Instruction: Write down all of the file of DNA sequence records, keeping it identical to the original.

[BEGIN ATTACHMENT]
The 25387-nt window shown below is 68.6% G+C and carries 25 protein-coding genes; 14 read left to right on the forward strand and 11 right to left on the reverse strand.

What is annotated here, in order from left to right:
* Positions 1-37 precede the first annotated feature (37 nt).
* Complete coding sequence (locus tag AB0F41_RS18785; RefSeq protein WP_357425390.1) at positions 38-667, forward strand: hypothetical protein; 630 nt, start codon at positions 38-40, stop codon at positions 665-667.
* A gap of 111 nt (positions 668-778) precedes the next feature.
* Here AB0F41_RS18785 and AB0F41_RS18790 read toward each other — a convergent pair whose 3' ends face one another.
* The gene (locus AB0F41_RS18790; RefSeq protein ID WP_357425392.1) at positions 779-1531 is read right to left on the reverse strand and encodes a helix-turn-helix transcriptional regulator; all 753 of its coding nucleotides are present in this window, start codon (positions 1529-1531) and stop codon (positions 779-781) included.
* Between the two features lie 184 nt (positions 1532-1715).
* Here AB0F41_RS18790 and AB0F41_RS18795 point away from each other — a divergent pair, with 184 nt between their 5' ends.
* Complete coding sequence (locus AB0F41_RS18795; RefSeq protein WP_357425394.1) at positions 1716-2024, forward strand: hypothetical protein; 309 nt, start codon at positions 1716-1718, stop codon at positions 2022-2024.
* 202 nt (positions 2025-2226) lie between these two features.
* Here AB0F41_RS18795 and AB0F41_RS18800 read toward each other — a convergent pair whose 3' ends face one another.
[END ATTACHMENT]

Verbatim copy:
The 25387-nt window shown below is 68.6% G+C and carries 25 protein-coding genes; 14 read left to right on the forward strand and 11 right to left on the reverse strand.

What is annotated here, in order from left to right:
* Positions 1-37 precede the first annotated feature (37 nt).
* Complete coding sequence (locus tag AB0F41_RS18785; RefSeq protein WP_357425390.1) at positions 38-667, forward strand: hypothetical protein; 630 nt, start codon at positions 38-40, stop codon at positions 665-667.
* A gap of 111 nt (positions 668-778) precedes the next feature.
* Here AB0F41_RS18785 and AB0F41_RS18790 read toward each other — a convergent pair whose 3' ends face one another.
* The gene (locus AB0F41_RS18790; RefSeq protein ID WP_357425392.1) at positions 779-1531 is read right to left on the reverse strand and encodes a helix-turn-helix transcriptional regulator; all 753 of its coding nucleotides are present in this window, start codon (positions 1529-1531) and stop codon (positions 779-781) included.
* Between the two features lie 184 nt (positions 1532-1715).
* Here AB0F41_RS18790 and AB0F41_RS18795 point away from each other — a divergent pair, with 184 nt between their 5' ends.
* Complete coding sequence (locus AB0F41_RS18795; RefSeq protein WP_357425394.1) at positions 1716-2024, forward strand: hypothetical protein; 309 nt, start codon at positions 1716-1718, stop codon at positions 2022-2024.
* 202 nt (positions 2025-2226) lie between these two features.
* Here AB0F41_RS18795 and AB0F41_RS18800 read toward each other — a convergent pair whose 3' ends face one another.